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Christmas FAQ

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Webinar - Pay and the Christmas Holidays

Webinar recording and resources

Missed our 'Pay and the Christmas Holidays' webinar? Or want to watch it again? We've got you covered. Watch the recording or view the slides

Public holiday entitlements

If we close for the day, who needs to be paid for the day off?

Any employee who would have usually been working on that day needs to be paid. Yes, that even includes casuals (if it is determined that they would have been working on that day).

If we have employees working on Christmas Day, what do they get paid?

Employees get paid 1.5x their rate for the day. That includes whatever they earn: so if they earn a pick rate, or a milking rate, on call rate or whatever else it is - they get 1.5x what they earned.

They may also be entitled to an alternative public holiday if it is a day they would have usually worked.

What’s an alternative public holiday and how do I know who gets one?

An alternative public holiday is a banked day off that the employee can take at another time. An alternative date to receive their day off for the public holiday. It is often called a day in lieu, but try to get the proper name stuck in your head to make it easy when it comes to entering stuff in payroll. Employees get one if they work on a public holiday, and it's a day they would have usually been at work.

Employees don’t receive an alternative public holiday if they are called in to cover a public holiday on a day they don’t usually work (but they still get time and a half for the hours worked).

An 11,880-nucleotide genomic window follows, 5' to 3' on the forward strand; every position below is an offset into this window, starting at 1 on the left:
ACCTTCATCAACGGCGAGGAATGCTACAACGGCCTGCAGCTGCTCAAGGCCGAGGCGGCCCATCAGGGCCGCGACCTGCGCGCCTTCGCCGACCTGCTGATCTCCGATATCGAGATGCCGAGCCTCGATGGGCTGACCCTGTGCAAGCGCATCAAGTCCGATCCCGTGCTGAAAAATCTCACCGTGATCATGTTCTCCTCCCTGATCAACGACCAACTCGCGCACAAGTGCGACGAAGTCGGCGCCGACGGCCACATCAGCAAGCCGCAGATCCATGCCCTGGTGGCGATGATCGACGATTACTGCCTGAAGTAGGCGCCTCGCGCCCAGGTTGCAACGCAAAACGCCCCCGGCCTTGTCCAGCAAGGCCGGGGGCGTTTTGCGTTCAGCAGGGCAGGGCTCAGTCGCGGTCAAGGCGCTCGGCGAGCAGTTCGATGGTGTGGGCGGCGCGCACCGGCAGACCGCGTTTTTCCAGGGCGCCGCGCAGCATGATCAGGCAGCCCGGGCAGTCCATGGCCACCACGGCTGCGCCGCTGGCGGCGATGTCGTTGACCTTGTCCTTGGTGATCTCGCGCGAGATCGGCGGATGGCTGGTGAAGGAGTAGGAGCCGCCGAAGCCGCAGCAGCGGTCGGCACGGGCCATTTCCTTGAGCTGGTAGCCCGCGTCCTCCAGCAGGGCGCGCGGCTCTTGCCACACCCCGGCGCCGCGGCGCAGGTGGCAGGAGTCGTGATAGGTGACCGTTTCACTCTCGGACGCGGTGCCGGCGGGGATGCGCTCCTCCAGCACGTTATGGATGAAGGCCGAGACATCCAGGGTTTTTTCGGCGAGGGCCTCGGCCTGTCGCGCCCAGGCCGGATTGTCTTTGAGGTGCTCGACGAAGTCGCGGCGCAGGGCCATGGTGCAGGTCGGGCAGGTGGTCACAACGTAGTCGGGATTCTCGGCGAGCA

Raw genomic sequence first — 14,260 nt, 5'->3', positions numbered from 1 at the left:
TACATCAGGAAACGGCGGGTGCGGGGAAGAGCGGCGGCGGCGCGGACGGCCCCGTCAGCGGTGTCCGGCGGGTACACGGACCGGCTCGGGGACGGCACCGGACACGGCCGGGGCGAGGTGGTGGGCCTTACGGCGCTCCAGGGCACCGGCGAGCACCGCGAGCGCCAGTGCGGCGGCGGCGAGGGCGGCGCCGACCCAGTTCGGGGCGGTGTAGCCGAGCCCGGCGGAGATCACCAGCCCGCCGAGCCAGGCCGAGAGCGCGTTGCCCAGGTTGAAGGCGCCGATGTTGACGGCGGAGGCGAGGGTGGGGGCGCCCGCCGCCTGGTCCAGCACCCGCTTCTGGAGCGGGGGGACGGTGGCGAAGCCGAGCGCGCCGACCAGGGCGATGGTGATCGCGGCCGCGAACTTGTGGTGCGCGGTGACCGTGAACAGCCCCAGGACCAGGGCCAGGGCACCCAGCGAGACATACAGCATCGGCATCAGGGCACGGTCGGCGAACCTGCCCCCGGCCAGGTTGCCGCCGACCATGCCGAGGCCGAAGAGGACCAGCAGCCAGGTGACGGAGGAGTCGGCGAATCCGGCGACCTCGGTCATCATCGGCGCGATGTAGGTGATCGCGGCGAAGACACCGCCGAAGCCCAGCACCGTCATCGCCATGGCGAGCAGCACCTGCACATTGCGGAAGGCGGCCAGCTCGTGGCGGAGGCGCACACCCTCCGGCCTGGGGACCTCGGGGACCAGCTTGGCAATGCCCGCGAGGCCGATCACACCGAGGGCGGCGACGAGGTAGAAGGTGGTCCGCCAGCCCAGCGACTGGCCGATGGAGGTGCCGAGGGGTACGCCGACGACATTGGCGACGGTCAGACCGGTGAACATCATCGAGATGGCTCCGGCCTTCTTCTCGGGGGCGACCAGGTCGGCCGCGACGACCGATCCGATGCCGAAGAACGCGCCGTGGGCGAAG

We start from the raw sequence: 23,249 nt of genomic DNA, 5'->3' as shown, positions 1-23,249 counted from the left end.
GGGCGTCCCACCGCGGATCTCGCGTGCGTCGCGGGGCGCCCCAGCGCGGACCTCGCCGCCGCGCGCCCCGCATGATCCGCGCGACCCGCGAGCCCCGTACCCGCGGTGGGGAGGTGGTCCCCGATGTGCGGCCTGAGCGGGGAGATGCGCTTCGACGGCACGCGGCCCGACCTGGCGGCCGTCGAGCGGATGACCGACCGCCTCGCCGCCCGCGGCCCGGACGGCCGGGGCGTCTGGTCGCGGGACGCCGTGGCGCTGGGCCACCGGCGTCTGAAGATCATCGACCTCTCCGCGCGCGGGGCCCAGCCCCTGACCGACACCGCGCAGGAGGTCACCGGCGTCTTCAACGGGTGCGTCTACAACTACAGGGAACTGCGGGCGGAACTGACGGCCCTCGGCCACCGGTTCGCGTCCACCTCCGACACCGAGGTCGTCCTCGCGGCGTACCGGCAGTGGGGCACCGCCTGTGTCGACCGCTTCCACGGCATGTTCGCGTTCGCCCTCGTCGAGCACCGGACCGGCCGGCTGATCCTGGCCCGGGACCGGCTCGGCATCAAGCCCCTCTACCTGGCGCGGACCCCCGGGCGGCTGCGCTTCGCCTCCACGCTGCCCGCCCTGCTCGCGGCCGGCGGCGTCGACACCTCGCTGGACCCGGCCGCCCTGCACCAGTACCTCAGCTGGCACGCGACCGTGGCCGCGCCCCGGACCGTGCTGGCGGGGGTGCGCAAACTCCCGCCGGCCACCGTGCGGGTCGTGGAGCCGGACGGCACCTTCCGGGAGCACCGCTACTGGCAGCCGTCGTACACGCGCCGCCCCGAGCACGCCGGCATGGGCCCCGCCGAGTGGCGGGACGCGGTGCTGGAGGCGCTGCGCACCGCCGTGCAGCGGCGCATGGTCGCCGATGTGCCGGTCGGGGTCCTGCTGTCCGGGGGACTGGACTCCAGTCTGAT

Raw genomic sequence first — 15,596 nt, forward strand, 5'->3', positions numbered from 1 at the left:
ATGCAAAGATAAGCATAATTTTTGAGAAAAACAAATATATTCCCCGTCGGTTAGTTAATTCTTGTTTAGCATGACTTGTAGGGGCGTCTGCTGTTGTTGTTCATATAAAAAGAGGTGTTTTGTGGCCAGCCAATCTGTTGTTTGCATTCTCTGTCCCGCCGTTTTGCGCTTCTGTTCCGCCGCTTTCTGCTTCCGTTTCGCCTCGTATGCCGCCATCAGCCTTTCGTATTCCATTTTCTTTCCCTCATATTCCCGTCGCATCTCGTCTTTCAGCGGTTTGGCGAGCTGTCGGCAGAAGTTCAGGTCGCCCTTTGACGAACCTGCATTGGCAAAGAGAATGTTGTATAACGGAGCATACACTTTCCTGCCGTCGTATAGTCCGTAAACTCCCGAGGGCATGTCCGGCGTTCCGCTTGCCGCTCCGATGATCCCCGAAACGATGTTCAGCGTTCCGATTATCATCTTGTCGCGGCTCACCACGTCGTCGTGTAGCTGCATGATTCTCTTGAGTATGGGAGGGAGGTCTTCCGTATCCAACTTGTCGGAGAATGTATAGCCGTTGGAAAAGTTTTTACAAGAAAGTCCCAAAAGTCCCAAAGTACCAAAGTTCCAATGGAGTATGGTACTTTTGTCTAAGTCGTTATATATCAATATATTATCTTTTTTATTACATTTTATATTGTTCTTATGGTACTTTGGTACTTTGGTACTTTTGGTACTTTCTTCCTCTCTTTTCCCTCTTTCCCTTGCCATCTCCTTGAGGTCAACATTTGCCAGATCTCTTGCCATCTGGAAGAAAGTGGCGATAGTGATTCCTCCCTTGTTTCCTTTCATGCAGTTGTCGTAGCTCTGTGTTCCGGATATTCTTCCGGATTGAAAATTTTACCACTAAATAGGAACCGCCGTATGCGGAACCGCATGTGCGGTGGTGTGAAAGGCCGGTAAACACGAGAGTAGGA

An alternative public holiday gets added to an employee’s balance and they can then take it at another time. If they haven’t used it after 12 months, they can request to cash it up/take it as paid without having the day off. It can’t be cashed in until it has been 12 months since they earned it.

Do I have to pay employees before the public holiday?

In the first instance you should refer to your employment agreement to see what was stated in there, if anything. If there’s nothing in there you should look at policies, and then what’s been done before.

There’s no rule that says you must pay before a public holiday, but you should discuss it with your employees in good faith and let them know what to expect. Ideally you would do what has always been done before. Most employers pay prior to the public holiday and most employees would expect to be paid before the holiday too.

We closedown over Christmas and New Year. What do I need to know about closedowns?

If a business has what is called a "customary closedown", where the business ceases operations at a specific time of year, things can look a bit different. You can require employees to take their annual leave (you must give them 14 days notice).

If an employee has been working for you for less than 12 months, and they don’t have entitled leave, you would pay 8% of their gross earnings and then shift their entitlement date to your closedown/company anniversary date. This sounds tricky, but we’ve got you covered - feel free to contact our wonderful Support team if you need help with this.

MBIE also has great information on this in their Annual Closedowns page and Closedowns Guidance flowchart

An employee is new and only just started working for me, or they only just started working on Monday/Tuesday. Are they entitled to be paid for the public holiday?

Any employee who would have usually been working on that day is entitled to be paid for the day. There’s no minimum period of time (we often hear people talking about working that day for four weeks or establishing a pattern). Even if that is a new working day for them, if you know they would have been working on that day if it were not a public holiday, they should be paid for it.

My employee works some Mondays, but not others, and there’s no pattern. How can I decide if it was an otherwise working day for them?